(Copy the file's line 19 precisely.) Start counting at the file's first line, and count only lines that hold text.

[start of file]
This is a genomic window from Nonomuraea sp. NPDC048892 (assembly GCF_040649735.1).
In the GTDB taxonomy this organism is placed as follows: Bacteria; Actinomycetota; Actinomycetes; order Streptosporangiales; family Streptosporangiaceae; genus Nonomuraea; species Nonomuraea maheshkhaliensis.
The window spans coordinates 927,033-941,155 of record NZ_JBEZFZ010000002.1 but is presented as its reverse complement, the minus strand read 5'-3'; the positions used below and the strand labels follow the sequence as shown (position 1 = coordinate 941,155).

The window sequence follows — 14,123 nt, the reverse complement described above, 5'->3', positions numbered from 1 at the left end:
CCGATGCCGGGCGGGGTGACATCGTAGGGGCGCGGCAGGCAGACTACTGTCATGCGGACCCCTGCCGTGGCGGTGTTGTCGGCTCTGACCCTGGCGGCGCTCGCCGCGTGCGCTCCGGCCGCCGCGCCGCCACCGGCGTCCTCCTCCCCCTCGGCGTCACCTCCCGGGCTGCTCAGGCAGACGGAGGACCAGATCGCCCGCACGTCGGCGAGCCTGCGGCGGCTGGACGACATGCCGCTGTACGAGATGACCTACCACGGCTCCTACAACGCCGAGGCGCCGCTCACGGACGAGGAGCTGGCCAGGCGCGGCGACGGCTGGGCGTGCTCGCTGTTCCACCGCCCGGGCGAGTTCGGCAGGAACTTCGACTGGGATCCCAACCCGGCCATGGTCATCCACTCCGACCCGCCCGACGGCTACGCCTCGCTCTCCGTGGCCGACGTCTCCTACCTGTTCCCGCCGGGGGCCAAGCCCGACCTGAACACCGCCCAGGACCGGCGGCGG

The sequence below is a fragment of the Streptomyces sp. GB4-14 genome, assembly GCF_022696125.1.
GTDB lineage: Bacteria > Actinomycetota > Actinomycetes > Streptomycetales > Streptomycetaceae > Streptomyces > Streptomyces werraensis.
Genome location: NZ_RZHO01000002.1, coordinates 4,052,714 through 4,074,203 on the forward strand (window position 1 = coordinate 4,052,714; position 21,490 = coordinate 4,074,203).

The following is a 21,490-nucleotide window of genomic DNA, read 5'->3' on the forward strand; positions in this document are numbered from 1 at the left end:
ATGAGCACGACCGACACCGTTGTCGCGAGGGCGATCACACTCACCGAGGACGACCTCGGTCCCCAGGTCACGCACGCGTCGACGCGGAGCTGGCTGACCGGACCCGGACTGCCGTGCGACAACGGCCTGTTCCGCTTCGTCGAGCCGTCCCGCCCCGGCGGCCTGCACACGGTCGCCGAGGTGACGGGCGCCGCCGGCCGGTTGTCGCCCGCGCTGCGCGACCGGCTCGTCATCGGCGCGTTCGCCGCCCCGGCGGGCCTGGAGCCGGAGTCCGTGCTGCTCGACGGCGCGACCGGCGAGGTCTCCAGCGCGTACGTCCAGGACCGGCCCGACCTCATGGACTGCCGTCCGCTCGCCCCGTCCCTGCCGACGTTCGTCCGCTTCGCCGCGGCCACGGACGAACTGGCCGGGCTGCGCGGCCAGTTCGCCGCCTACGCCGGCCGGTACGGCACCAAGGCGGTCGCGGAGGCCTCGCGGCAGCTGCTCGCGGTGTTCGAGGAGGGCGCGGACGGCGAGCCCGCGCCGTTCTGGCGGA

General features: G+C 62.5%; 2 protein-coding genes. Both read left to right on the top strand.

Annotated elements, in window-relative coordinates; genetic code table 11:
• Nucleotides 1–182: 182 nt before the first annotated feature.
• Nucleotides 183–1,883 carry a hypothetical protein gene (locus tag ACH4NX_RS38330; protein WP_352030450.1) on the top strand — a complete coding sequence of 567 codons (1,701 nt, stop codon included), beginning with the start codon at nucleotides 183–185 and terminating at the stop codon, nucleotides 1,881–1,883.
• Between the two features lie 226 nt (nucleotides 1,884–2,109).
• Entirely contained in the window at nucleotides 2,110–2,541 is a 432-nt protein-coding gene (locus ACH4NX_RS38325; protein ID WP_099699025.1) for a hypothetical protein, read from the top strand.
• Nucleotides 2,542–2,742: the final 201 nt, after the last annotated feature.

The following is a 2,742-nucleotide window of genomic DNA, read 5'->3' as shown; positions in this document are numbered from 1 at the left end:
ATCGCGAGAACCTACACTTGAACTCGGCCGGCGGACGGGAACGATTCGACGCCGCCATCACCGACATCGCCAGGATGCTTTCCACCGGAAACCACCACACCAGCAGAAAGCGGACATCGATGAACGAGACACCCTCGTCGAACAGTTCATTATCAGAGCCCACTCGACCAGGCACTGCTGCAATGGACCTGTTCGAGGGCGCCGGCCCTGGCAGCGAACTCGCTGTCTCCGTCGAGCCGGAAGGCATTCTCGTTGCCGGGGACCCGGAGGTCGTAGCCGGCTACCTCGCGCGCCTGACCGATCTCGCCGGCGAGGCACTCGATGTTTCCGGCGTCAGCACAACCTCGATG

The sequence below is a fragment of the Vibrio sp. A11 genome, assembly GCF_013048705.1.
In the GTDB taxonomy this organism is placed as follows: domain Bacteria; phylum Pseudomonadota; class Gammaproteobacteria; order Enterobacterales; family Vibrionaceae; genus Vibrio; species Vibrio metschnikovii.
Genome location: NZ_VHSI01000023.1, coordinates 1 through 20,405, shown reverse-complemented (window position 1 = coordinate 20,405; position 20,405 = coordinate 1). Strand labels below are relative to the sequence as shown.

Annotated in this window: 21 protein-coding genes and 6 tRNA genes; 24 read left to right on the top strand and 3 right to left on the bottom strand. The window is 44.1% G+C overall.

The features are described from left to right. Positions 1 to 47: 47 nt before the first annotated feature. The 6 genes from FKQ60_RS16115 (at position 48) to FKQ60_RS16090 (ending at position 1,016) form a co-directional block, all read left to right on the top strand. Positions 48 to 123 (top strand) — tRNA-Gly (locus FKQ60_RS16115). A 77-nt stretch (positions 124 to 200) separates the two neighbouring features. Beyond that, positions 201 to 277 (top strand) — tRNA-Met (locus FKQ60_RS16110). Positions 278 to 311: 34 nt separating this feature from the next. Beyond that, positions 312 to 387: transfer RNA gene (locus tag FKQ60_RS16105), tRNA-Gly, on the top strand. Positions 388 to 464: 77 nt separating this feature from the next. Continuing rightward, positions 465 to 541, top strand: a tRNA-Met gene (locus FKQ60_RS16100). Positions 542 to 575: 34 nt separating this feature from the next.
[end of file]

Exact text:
ATCGCGAGAACCTACACTTGAACTCGGCCGGCGGACGGGAACGATTCGACGCCGCCATCACCGACATCGCCAGGATGCTTTCCACCGGAAACCACCACACCAGCAGAAAGCGGACATCGATGAACGAGACACCCTCGTCGAACAGTTCATTATCAGAGCCCACTCGACCAGGCACTGCTGCAATGGACCTGTTCGAGGGCGCCGGCCCTGGCAGCGAACTCGCTGTCTCCGTCGAGCCGGAAGGCATTCTCGTTGCCGGGGACCCGGAGGTCGTAGCCGGCTACCTCGCGCGCCTGACCGATCTCGCCGGCGAGGCACTCGATGTTTCCGGCGTCAGCACAACCTCGATG